It’s easy to get distracted as a photographer, especially if you’re also juggling a job or a family. I have two photography related jobs that require me to work from home. Throwing kids into the mix makes it interesting. I have to maximize every single minute of my day, or else I start treading water.
These are a few tricks that I use on a daily basis to keep me focused, motivated and productive.
Read more: 5 Time-Saving Tips for Photographers
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No.01Shoot With Intent
I’ve dived into this previously, but I’m a firm believer in shooting less. When you shoot with intent, you’re left with images you love and a whole lot less to edit. The end result is being able to edit more shoots in the same amount of time it would’ve taken you to cull and edit just one.
Read more: 5 Reasons You Should Stop Overshooting
No.02Clear the Digital Clutter
Digital distractions are easily the number one cause of decreased productivity for anyone. If you find yourself getting pulled into social media when you should be editing, block those pages on your computer and put your phone away.
My favorite app for Chrome is “News Feed Eradicator” for Facebook. As tempted as I may be to aimlessly scroll through my feed, it’s not there.
No.03Learn Keyboard Shortcuts
If I really need to get something done that I dread doing, I set a timer for work and then another timer for a break. I use my Echo and my phone to set timers and alarms for me throughout the day.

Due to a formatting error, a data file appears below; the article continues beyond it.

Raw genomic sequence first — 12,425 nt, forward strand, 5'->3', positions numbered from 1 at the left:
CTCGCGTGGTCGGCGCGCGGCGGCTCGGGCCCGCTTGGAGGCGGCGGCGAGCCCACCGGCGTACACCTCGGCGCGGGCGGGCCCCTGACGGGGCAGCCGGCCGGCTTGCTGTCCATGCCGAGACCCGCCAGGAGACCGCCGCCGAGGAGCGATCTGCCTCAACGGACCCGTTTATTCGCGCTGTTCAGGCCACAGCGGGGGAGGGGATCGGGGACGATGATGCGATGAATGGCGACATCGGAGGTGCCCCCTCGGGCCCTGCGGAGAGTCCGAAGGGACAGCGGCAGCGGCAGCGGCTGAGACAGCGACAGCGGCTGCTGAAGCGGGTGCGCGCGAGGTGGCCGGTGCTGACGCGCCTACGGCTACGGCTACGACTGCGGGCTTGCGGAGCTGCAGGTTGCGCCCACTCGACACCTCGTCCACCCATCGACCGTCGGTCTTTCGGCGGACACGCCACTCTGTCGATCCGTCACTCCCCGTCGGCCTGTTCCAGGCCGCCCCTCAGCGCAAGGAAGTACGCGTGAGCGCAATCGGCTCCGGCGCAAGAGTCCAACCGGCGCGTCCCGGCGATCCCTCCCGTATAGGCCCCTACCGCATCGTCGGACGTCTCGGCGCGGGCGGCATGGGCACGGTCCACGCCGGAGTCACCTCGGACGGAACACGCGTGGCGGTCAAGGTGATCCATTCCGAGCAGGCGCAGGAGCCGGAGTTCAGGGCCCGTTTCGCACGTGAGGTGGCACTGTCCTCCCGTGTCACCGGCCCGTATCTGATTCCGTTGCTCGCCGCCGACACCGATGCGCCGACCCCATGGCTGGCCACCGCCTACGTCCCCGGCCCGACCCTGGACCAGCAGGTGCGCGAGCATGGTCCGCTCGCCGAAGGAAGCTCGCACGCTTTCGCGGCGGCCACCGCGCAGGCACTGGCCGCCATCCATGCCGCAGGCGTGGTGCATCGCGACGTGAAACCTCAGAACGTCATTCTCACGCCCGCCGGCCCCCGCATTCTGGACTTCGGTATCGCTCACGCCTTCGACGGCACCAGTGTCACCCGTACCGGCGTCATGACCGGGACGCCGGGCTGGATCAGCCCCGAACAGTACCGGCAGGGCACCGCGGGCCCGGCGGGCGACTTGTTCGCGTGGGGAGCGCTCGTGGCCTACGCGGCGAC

For example, if I have to cull a large wedding, I’ll set a 45 minute timer for me to cull at least 400 images. I then set another timer for a 15 minute break and then repeat.
I think most folks do well under a little bit of pressure and timers are a great way to fuel a bit of motivation.
Every photographer should have several backup methods. The key is to have shortcuts.
For example, when I import images to Lightroom from my cards, I import files to the main destination file and I also make a second folder on another drive.
When I export jpegs, I always export twice. Once to my main external picture drive and once to a Dropbox folder on my hard drive. From there, another cloud service automatically backs up my Dropbox folder labeled “pictures” and another external hard drive mirrors my computer’s hard drive.
When things automatically back up on their own in the background, it saves you hours each month of manually backing up files to multiple locations.
This may sound random, but audio books are the best when you have to do marathon editing. A really great book can suck you in for hours.
My job is to edit, so I’m often at my desk for eight hours at a time. I’ve found that music can keep me focused for about an hour, but a book is where it’s at.
If you love to read and just don’t have the time, audio books are the next best thing. Worth every penny in the amount of focus is gives me.
I have a digital calendar and a paper planner that I have with me at all times. Both are color coded and keep my life in check. Deadlines, what files to edit, kid activities, and such.
However, the most important thing I add to my schedule is family time. Trips away, dinner out during a busy work week, and a weekend with absolutely ZERO plans are my favorite ways to “reset”.
It’s easy to get swept up in being busy, but I always find that my productivity takes a nose dive if I don’t have something to look forward to. It’s amazing how much faster you work when you know that fun awaits you at the end of the day or week.